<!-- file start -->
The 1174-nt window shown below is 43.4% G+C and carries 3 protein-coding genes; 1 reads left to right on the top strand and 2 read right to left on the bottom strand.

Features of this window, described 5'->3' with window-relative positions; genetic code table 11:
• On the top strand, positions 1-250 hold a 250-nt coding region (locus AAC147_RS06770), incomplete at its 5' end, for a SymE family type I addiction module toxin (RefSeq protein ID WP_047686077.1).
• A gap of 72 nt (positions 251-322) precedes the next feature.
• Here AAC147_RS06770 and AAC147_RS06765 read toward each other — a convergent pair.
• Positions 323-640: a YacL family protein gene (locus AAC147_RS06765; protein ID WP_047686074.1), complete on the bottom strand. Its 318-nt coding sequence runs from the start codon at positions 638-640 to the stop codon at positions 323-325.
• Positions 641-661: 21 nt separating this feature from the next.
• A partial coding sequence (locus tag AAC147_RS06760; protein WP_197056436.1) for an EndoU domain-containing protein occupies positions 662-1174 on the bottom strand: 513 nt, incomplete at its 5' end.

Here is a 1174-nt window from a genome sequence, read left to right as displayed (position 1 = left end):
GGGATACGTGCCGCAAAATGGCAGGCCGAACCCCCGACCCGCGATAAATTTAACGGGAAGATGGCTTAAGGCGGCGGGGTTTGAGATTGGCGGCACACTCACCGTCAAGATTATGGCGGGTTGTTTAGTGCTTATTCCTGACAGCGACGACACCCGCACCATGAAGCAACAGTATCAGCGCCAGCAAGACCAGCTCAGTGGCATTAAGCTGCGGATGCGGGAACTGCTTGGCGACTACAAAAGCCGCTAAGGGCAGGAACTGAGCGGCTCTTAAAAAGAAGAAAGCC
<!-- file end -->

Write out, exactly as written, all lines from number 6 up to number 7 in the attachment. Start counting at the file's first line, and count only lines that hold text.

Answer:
• Positions 323-640: a YacL family protein gene (locus AAC147_RS06765; protein ID WP_047686074.1), complete on the bottom strand. Its 318-nt coding sequence runs from the start codon at positions 638-640 to the stop codon at positions 323-325.
• Positions 641-661: 21 nt separating this feature from the next.